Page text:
Cloudsat launched in the wee hours this morning

Cloudsat launch 28 April, 2006 3:02 am Pacific It’s gonna go. No, it’s scrubbed: Communication problems. Rescheduled. Nope, weather problems. Rescheduled. Oops, try again. Such was the Will it? Won’t it? back n forth over the last coupla weeks as the rocket with Cloudsat and Calipso sat on the launch pad at Vandenberg, waiting for the right time to launch in its split-second window. A visit to JPL home page today has a happy picture of a rocket launch. 3:02 am. I slumbered peacefully, unaware. But woke to find the happy news in email. Go, Cloudsat!

The other night, Doc M and I lamented the twists and turns suffered by CloudSat. A voltage regulator (I think) that was outta whack. Review board smackdowns of the mission manager (whose office was next door to Doc M’s back when he first came to JPL). But persistence and hard work got those hardware issues ironed out. Then Cloudsat was scheduled for launch last fall. Nope, a strike at Boeing delayed the launch. So this April 2006 bit of will it? won’t it? was a fitting (curse it!) conclusion to Cloudsat’s time on earth. Let’s hope that now it’s airborne and orbiting, it’ll have much more smooth sailing.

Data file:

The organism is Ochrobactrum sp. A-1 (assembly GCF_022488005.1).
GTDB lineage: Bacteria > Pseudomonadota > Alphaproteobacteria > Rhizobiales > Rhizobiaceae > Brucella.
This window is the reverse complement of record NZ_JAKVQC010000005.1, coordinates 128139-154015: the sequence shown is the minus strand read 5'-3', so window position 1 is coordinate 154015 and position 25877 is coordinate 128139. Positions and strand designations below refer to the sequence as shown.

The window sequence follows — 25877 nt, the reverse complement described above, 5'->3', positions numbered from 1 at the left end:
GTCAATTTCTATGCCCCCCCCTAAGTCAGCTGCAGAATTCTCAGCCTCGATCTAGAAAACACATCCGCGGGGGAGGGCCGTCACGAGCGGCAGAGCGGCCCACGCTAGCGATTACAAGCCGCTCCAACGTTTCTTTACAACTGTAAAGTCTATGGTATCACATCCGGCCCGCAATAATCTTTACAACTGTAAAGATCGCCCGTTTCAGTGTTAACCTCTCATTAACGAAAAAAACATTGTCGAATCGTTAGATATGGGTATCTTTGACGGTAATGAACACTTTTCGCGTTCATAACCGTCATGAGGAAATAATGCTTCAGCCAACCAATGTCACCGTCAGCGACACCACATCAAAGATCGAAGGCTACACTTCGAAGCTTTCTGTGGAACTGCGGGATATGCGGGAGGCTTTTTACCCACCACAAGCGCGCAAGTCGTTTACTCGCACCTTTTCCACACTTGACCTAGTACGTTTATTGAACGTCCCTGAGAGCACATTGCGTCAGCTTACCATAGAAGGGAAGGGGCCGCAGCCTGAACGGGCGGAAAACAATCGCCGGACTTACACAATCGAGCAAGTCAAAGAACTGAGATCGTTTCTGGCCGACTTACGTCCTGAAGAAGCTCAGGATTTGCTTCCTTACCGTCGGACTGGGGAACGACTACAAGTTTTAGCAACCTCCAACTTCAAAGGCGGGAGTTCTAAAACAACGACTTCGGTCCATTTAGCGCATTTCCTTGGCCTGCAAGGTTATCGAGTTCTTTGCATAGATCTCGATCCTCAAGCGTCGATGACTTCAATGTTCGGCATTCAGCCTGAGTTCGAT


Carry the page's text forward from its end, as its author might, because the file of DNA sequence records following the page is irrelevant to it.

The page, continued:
What’ll CloudSat and Calipso do? Help us understand the atmosphere, weather and climate:

“With the successful launch of CloudSat and Calipso we take a giant step forward in our ability to study the global atmosphere,” said Calipso Principal Investigator Dr. David Winker of NASA’s Langley Research Center, Hampton, Va. “In the years to come, we expect these missions to spark many new insights into the workings of Earth’s climate and improve our abilities to forecast weather and predict climate change.”

Each spacecraft will transmit pulses of energy and measure the portion of the pulses scattered back to the satellite. CloudSat’s Cloud-Profiling Radar is more than 1,000 times more sensitive than typical weather radar. It can detect clouds and distinguish between cloud particles and precipitation. Calipso’s polarization lidar can detect aerosol particles and distinguish between aerosol and cloud particles. Lidar, similar in principle to radar, uses reflected light to determine the characteristics of the target area. [Read More]